November 28, 2011
U.S. Army concludes the NIE 12.1
Here in this blog we have extensively covered the recent exercises that have been scheduled by U.S. Army within the Network Integration Evaluation process (NIE). Establishing the NIE helped the U.S. Army employ a new agile acquisition process, since the U.S. Army now has a strategy to keep pace with industry and technological network advances and accelerate the pace of network modernization to a rate unachievable by traditional acquisition strategies.
As reported by the U.S. Army, the second Network Integration Evaluation, or NIE 12.1, has now concluded. The three-week event, represented the first time that all of the components of the U.S. Army network to be fielded in fiscal year 2013 were united and evaluated in a realistic operational environment. Soldiers at the lowest echelons were brought into the network, communicating through text messages, digital photos and chat rooms. Company commanders made quick decisions using information received in real time while moving around the battlefield. New hardware and software was integrated for the first time outside of a lab, and put to the test in mountainous desert terrain that mirrors the communications challenges in rugged places such as Afghanistan.
The second in a series of semi-annual field exercises designed to rapidly integrate and mature the U.S. Army's tactical network, NIE 12.1 involved 3,800 Soldiers of the 2nd Brigade, 1st Armored Division evaluating dozens of systems in operational scenarios. Soldier feedback and test results from the NIEs are directly shaping the makeup of the U.S. Army's network Capability Set 13, which will begin fielding to up to eight brigade combat teams in fiscal year 2013. Additional brigades will receive the latest network assets as part of Capability Set 14. Those capability sets will include greater bandwidth to transmit voice, video and data across the battlefield, as well as the ability to bring situational awareness and mission command information down to the dismounted Soldier.
NIE 12.1 provided the means to test, evaluate, and conduct risk reduction on a number of systems. One of those systems is the Warfighter Information Network-Tactical (WIN-T) Increment 2, i.e. the U.S. Army’s on-the-move, high-speed, high-capacity backbone communications network, linking Warfighters on the battlefield with the Global Information Grid (GIG). WIN-T introduces a mobile, ad-hoc, self-configuring, self-healing network using satellite on-the-move capabilities, robust network management, and high-bandwidth radio systems to keep mobile forces connected, communicating, and synchronized.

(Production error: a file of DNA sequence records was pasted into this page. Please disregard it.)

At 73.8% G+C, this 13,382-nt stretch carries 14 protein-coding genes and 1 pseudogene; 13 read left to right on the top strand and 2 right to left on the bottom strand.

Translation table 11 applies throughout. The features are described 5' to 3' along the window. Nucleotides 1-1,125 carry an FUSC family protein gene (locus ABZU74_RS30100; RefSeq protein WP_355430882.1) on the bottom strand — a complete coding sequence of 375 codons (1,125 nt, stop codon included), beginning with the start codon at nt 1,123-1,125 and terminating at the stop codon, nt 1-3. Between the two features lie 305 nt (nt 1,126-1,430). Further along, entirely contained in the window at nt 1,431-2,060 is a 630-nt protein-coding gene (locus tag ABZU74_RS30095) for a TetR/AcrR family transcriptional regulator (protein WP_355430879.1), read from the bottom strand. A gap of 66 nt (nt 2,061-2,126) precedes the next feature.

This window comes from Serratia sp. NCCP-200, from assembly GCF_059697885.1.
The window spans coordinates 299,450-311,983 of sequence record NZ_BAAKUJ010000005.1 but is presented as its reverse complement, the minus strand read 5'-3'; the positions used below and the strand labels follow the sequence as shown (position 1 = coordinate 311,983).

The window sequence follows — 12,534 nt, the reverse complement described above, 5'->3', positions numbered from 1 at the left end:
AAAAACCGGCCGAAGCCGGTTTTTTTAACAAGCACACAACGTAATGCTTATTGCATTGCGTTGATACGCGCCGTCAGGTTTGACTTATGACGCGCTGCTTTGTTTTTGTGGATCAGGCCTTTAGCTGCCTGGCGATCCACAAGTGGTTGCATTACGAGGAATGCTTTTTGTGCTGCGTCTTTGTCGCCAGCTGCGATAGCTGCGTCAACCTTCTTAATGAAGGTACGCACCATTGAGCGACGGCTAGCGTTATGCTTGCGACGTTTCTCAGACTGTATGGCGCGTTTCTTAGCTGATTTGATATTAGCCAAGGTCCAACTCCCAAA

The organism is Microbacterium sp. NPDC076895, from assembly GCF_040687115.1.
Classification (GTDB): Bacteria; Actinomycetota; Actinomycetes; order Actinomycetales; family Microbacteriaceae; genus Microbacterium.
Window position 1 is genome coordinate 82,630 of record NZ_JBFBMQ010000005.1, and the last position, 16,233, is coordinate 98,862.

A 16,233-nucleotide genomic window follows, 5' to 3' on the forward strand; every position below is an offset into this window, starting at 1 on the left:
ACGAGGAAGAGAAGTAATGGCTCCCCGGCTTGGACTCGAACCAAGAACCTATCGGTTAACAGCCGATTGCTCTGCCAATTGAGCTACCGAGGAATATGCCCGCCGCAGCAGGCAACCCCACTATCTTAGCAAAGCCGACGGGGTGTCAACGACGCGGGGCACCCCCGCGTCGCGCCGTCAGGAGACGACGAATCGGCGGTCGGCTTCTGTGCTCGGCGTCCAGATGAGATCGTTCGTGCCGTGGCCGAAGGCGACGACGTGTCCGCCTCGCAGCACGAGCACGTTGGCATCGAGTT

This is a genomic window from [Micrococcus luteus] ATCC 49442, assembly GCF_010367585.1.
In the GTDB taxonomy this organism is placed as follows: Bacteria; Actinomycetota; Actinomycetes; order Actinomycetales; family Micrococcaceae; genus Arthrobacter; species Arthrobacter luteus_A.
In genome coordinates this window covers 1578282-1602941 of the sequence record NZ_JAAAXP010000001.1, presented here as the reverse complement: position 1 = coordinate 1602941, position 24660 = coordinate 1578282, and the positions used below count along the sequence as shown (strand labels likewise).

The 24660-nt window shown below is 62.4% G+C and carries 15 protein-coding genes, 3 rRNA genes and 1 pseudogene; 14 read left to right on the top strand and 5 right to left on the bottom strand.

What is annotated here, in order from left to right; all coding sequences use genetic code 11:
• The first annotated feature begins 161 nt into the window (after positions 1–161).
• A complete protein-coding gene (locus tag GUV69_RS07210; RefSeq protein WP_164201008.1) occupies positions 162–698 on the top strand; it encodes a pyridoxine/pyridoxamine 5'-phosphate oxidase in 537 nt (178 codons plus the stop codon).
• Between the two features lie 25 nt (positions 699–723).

NIE 12.1 was also host to the Joint Tactical Radio System, or JTRS, Rifleman Radio program of record test. This radio, which is carried by platoon, squad and team-level Soldiers for voice communications, can connect with handheld devices to transmit text messages, GPS locations and other data. Soldiers with 2/1 AD also informally evaluated more than 45 other systems, including solutions proposed by industry to meet the Army's identified network capability gaps.
The NIE process was born of the U.S. Army’s recognition that its requirements, testing and acquisition processes were too slow, expensive and complicated. Moreover, it did not include the operator’s perspective. This realization was in itself a minor miracle. Credit for this epiphany goes to the outgoing Vice Chief of Staff, General Peter Chiarelli.
The U.S. Army is including the individual soldier in the NIE process. The solutions are not being imposed on them by a program office or acquisition authority. The soldiers in the field are telling the evaluators what works and what does not, what else they want and how they want to employ these new capabilities.
The next event, known as NIE 12.2, will take place in the spring and further solidify the Capability Set 13 network. The six-week event will include the formal operational test for the Warfighter Information Network-Tactical, known as WIN-T, Increment 2, the Army's on-the-move, satellite-based communications network, which was informally evaluated at NIE 12.1.
"We are getting a great look at connecting the Soldier to the network, and a fantastic look at mission command on the move -- for the first time in an operational setting," said Col. John Morrison, director of the Army G-3/5/7 LandWarNet-Battle Command Directorate. "For the first time we've got everything talking together, so now we can establish an integrated network baseline. It's just been phenomenal."
"Getting information technology to the field in a rapid fashion is what we're trying to do here," said Col. Dan Hughes, the Army's system of systems integration director. "Some of the systems that are here are systems that industry paid their money for, that they built, that they brought out, and are in the hands of Soldiers probably five to six years before they would be in the hands of Soldiers if we had gone through the regular (process). And they're getting feedback immediately."
"You can look back in history and think about how we commanded on the move," said Brig. Gen. Randal A. Dragon, commanding general for the Brigade Modernization Command. "At one time we used messengers or runners. We've used flags while we were moving formations. We've used radios to be able to talk to one another. In this digital age, we're now able to pass information rapidly -- large quantities of information to create a common picture so that commanders can command effectively and get their Soldiers to the right place at the right time."
"It goes back to the basics of what we all do -- shoot, move and communicate," said Sgt. Ryan Moore. "All this equipment lets us do that faster. There's no shooting flares in the air to signal things anymore. I can call somebody, and everybody knows; we're all on the same page at the same time."
References: U.S. Army (1), Military.com (2), Defensemedianetwork (3), DefPro.com (4)